The classification of ketamine as a psychedelic is important because it opens up new possibilities for research and treatment. Ketamine is already being used to treat a variety of mental health as well as many chronic pain conditions, and its psychedelic properties may be part of what makes it so effective.
By understanding how ketamine works, researchers can develop new and more effective treatments for mental illness. Additionally, the psychedelic properties of ketamine may be useful for treating other conditions, such as chronic pain and addiction.

Death of Dr. Roland Griffith

Sadly, one of the most respected psychedelic researchers, Dr. Roland Griffith passed away earlier this week. The last newsletter from Be Well and Discover Deep Wellness carried a short video of him speaking about his early work with cancer patients as well as his own diagnosis of colon cancer. I was particularly struck by the poignant end to his final interview carried by the New York times: He revealed that close to the time of his death he engaged in a therapy session where he was the patient. He put the question to his cancer: what are you doing here? Is this going to kill me? The cancer responded that “yes you will die, but everything is absolutely perfect; there is meaning and purpose to this that goes beyond your understanding, but how you’re managing this is exactly how you should manage it”.

In a long ago interview with the writer Michael Pollan, Dr. Griffiths said that he hoped his own death would not be sudden, that he would have time to savor it. “Western materialism says the switch gets turned off and that’s it” he said. But there are so many other descriptions. It could be a beginning! Wouldn’t that be amazing?

About Discover Deep Wellness
Discover Deep Wellness combines psychedelic medicines with integrative therapy, which draws on techniques from different types of therapy to tailor an approach specifically for you. Integrative therapists take into account you as an individual and your circumstances, and use elements of different psychotherapeutic approaches to help you explore and cope with your problems.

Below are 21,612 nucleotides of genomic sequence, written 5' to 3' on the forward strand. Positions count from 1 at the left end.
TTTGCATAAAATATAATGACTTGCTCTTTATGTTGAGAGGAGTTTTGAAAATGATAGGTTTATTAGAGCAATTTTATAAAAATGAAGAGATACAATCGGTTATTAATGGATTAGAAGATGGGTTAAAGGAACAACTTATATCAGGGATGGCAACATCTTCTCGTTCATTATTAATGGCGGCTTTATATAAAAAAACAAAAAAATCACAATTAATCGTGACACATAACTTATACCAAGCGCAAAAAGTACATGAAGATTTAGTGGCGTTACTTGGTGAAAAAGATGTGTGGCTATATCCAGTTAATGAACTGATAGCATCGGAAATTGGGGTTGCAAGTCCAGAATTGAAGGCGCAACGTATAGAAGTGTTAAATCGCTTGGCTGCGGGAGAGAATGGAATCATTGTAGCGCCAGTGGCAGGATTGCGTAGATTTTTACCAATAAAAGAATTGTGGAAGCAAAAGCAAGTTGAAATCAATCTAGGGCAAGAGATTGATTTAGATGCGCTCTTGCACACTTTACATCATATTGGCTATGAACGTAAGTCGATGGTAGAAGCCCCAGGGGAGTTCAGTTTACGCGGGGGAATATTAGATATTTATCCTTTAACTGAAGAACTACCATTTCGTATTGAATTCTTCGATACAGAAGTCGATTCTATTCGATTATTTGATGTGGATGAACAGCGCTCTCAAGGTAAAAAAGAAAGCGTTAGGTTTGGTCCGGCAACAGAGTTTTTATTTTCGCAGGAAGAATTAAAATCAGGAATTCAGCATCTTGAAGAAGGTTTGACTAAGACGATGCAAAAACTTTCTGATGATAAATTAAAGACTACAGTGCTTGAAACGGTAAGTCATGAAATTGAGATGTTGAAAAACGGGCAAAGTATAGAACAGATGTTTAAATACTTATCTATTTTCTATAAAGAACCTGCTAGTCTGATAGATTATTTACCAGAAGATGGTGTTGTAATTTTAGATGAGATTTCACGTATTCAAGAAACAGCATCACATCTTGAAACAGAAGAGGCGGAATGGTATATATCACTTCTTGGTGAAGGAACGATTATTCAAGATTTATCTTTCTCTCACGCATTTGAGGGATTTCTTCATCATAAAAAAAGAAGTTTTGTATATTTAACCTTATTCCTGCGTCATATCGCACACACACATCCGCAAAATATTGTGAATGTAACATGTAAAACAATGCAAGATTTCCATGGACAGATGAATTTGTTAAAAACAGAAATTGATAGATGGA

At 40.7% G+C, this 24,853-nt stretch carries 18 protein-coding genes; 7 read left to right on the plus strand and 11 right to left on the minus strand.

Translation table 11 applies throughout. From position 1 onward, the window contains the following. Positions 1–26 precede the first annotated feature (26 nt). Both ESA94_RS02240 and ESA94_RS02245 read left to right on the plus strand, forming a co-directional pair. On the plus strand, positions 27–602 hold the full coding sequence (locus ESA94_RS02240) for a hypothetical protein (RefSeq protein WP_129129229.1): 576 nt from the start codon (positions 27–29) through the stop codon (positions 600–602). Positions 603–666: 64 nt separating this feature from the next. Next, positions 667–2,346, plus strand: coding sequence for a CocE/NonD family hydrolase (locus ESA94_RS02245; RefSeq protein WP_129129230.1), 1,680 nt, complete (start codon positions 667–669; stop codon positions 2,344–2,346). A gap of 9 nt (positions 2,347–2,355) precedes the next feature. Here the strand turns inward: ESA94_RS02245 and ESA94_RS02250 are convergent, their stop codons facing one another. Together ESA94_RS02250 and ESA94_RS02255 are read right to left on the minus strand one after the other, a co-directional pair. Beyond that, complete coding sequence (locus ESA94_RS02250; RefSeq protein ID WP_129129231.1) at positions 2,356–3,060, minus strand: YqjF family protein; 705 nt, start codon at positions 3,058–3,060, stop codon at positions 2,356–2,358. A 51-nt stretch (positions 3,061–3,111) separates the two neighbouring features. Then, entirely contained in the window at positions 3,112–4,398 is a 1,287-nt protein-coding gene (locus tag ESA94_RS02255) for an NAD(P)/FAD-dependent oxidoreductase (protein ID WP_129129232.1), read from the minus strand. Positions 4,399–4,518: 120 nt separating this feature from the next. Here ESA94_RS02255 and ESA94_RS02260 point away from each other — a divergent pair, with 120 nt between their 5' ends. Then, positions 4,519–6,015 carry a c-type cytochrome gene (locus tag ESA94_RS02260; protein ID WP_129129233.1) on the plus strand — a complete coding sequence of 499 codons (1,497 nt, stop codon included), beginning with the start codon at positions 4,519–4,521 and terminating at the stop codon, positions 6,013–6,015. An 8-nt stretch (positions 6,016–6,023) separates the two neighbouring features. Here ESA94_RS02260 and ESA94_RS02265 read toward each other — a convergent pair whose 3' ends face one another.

At its best, integrative therapy fosters mindfulness by drawing on insights discovered through psychedelic experiences as well as deep meditation practices. These insights are then brought into “real life.” Integrative work guides you and holds you accountable for the changes you set out to make.
The psychedelic experience itself invites deep healing and an evolutionary opportunity that can last for many weeks following the experience itself.
If you are ready to start your journey to deep wellness, we invite you to contact us for a free consultation. or

Psychedelic Integration Coach, Discovering Deep Wellness (DDW), and its associates do not condone the use, purchase, sale, or transfer of illegal substances, nor do they encourage or condone partaking in any unlawful activities. Psychedelic Integration Coaching supports a harm reduction approach for education and promoting individual and public safety. If you choose to use psychedelic substances, please do so responsibly.